As for the availability of ingredients, we live in a global society. Just because the ocean is three days' drive from the Midwest does not mean that the availability of seafood is low. Also, the thought that fish in the Midwest is inherently old (I know you didn't say this Wildchild, but it helps the argument!) is wrong. Fish are caught, brought in to the Honolulu fish market, and they arrive on my doorstep the following day. The same goes for fish caught and brought to the markets in New York, New Orleans, Seattle, etc. In a counter example, the majority of food sold at our local bar is seafood. But here's the kicker, it is previously frozen. So, there's a balance that happens due to a frozen product: wide availability at an accessible price point, thus providing for affordable consistency. Midwesterners will buy seafood, but maybe it's on their terms.

                        The quality of food in Midwest restaurants is amazing due to this global network of purveyors (not always a good trend due to the large amount of gas it takes to get a piece of fish to the Midwest, but it helps when you're landlocked) and the incredible offerings from local farmers, ranchers, and foragers. That combination makes the food in the Midwest interesting. That's my opinion, like it or not.

                          1. re: jpg

                            "Do you see what I'm saying, the Midwest isn't bad. It's just different and doesn't have the same offerings as larger cities."

                            The Midwest isn't a city, it's a region. :) And it happens to contain the United States's third largest city - Chicago. :)

                            1. re: seethaki

                              seethaki - I won't presume to speak for jpg, but I assumed what jpg meant was, "...the Midwest isn't bad. It's just different and doesn't have the same offerings as [other regions that have] larger cities."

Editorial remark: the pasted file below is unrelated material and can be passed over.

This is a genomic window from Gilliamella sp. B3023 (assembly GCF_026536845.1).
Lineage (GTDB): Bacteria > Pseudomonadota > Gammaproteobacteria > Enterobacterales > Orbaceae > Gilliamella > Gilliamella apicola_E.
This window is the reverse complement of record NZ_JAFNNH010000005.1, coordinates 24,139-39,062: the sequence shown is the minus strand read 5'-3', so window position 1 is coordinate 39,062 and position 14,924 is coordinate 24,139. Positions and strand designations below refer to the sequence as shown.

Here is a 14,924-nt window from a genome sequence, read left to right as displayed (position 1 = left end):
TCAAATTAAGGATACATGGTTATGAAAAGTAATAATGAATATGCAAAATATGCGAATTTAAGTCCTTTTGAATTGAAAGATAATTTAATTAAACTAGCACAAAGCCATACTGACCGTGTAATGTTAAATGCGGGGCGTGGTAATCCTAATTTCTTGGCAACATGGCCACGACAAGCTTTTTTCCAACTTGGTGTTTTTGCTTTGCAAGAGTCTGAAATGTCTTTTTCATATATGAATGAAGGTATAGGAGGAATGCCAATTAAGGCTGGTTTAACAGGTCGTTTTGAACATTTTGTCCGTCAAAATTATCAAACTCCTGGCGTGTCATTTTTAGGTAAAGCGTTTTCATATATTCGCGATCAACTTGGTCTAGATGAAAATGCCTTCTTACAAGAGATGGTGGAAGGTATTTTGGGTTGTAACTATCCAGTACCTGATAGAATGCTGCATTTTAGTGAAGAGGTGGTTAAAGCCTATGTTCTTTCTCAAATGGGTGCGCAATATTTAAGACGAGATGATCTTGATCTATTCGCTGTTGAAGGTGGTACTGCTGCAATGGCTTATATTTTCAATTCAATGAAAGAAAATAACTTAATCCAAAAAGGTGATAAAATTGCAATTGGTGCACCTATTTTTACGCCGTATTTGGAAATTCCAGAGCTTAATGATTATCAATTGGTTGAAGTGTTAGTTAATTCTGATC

1. re: ulterior epicure

                                I'm a latecomer to this thread, but I have to agree wholeheartedly with seethaki. Chicago, my hometown, had more variety at all pricepoints than most of the places I've lived in the US.

                                For example, Turkish is Turkish in Chicago, as is Israeli, Greek, Moroccan; in both SF and NY it's hidden as Mediterranean; Baltic, Roumanian, Croatian, and other Eastern European food is hidden as European instead of simply being called Baltic. I don't really understand why--is it to pull one over on an unsuspecting guest who wouldn't voluntarily want to eat at a place with Croatian food?

                                Most of the non-vegetarians I knew in Chicago loved fresh seafood, cooked in all sorts of ways (the only one that put me off were the live partially cooked shrimp wiggling on the plate). Plus real Mexican, which is nearly impossible to get mid-Atlantic. The tourist food may be heavier than from most cities, but the sheer variety--most good and affordable to both those on student budgets and expense accounts--is the main thing I continue to miss.

                                So now I have to cook more and am spending more time finding good local produce and meat. Mediocre and bland food within 20-30 miles of Princeton runs $80 on average for 2, before tax and tip, at predominantly BYO establishments. For better food, you can get it for $200, but it may not be worth even that.

                                It really irks me that people have this misconception that places like Dallas, Scottsdale, and Miami have better offerings than anywhere in the midwest, including Chicago.